Defense attorney: Lupton part of probe into Doyle fundraising
The lawyer for a real estate agent charged with soliciting a kickback in the sale of a state office building says he believes his client was used as a pawn in an investigation into the fundraising practices of Gov. Jim Doyle's re-election campaign. But the prosecutor in the case called those allegations "flat, baseless assertions" and challenged the defense attorney to provide evidence to back up his claims.
During a status hearing in federal court in Milwaukee Wednesday, attorney Joseph Owens said he will argue during trial that former Equis Corp. contractor Larry Lupton was targeted by federal investigators as they tried to probe ties between Equis, state government officials and contributions to Doyle's 2006 campaign.
Lupton said he intends to call AG J.B. Van Hollen and former DOA Secretary Marc Marotta as witnesses during the trial, which was tentatively set for Sept. 22.
Assistant U.S. Attorney Greg Haanstad said he would challenge that effort.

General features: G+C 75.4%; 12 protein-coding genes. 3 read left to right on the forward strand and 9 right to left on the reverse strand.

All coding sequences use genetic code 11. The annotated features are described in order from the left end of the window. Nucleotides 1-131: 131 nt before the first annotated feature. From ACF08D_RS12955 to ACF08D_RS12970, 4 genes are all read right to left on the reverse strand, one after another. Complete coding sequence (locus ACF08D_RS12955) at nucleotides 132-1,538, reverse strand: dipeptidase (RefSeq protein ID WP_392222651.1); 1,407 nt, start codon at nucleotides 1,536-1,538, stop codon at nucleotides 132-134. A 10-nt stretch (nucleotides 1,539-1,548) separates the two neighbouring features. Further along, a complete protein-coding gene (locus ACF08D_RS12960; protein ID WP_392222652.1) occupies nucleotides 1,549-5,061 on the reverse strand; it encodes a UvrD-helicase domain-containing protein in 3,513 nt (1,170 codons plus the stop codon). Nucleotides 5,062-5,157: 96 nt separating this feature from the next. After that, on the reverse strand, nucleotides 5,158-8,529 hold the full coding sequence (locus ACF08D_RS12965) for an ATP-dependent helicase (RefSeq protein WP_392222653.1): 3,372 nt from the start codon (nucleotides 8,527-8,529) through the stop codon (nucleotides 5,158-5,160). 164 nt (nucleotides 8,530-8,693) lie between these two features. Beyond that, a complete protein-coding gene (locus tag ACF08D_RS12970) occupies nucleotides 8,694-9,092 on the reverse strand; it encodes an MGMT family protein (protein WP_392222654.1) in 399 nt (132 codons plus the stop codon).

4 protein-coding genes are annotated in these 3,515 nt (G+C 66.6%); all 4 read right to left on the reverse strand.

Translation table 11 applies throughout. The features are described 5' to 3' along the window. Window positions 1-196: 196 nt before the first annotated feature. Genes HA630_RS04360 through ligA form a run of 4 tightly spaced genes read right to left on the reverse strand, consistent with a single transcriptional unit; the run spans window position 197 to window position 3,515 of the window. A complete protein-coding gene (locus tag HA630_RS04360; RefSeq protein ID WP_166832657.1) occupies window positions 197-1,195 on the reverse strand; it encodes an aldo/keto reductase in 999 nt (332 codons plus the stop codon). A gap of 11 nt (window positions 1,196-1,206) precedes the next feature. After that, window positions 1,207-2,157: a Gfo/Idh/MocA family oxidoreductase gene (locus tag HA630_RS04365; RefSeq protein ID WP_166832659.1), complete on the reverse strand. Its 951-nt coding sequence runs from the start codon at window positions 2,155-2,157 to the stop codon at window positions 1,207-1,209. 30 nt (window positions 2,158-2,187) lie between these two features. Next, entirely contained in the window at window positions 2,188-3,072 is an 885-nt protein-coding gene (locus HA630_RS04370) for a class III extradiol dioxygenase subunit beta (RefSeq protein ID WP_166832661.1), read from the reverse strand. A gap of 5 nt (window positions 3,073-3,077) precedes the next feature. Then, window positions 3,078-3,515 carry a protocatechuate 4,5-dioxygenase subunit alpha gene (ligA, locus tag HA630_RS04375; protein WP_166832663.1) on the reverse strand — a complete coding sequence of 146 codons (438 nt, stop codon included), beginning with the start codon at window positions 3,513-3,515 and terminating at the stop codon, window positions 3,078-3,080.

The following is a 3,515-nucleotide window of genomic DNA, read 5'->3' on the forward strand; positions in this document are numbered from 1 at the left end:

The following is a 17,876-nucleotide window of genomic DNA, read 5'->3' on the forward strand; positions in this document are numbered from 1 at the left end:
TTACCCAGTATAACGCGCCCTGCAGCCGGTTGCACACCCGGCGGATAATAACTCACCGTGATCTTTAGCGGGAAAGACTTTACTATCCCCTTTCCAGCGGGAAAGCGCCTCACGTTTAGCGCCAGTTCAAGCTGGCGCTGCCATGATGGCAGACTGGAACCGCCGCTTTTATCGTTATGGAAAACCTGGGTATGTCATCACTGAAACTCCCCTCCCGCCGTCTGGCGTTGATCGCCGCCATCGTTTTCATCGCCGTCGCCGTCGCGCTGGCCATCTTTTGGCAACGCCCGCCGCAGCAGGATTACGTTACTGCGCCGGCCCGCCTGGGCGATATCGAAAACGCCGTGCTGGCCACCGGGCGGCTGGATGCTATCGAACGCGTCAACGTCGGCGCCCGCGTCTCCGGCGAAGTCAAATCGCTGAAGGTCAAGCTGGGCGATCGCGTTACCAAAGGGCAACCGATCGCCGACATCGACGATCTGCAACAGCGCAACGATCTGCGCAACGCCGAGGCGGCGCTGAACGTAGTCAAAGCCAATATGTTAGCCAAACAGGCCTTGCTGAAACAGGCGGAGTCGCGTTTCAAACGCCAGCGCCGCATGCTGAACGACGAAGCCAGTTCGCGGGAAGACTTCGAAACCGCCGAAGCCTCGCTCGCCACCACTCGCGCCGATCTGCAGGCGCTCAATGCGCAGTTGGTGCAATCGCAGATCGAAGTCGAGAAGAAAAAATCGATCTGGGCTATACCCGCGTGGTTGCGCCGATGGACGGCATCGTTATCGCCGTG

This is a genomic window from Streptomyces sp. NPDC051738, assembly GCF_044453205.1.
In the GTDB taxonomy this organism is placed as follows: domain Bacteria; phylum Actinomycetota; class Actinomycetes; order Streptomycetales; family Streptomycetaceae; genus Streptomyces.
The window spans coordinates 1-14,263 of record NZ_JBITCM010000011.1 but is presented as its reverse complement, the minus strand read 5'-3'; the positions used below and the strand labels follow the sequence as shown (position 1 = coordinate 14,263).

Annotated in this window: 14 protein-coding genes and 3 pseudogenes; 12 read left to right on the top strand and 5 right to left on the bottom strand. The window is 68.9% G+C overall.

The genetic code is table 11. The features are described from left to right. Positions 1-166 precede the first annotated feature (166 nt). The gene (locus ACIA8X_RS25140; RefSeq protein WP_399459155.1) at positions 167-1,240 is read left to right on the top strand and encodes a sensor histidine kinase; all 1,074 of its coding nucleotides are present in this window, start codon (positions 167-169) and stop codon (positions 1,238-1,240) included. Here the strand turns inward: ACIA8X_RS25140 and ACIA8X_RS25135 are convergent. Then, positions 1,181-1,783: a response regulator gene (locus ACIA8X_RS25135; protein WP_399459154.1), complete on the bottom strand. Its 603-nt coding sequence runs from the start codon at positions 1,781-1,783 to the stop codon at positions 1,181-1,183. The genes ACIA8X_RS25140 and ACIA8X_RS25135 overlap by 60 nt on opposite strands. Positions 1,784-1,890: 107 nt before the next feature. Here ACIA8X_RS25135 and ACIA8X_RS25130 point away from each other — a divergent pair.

"It's not clear that they would have any relevant testimony to offer," Haanstad said.
After the hearing, Owens told a WisPolitics reporter that he believed investigators targeted Lupton as part of a larger probe into Doyle campaign fundraising practices.
Owens said he believes the government was attempting to use Lupton "as a pawn" in order to get to high-level officials, but admitted he had no hard evidence to prove this is what the government was after.
Haanstad declined to comment on whether he's discussed any potential deal with Owens, but dismissed the notion that the prosecution was politically motivated.
"All Mr. Owens has done is make flat, baseless assertions about this prosecution being politically motivated," Haanstad said. "His comments in court today are consistent with earlier baseless extra-judicial statements that he's made."
"If Mr. Owens wants to put something on the record by filing a motion along those lines, in which he can actually identify evidence that supports such a claim, then I'll respond to that in writing, and on the record," Haanstad said.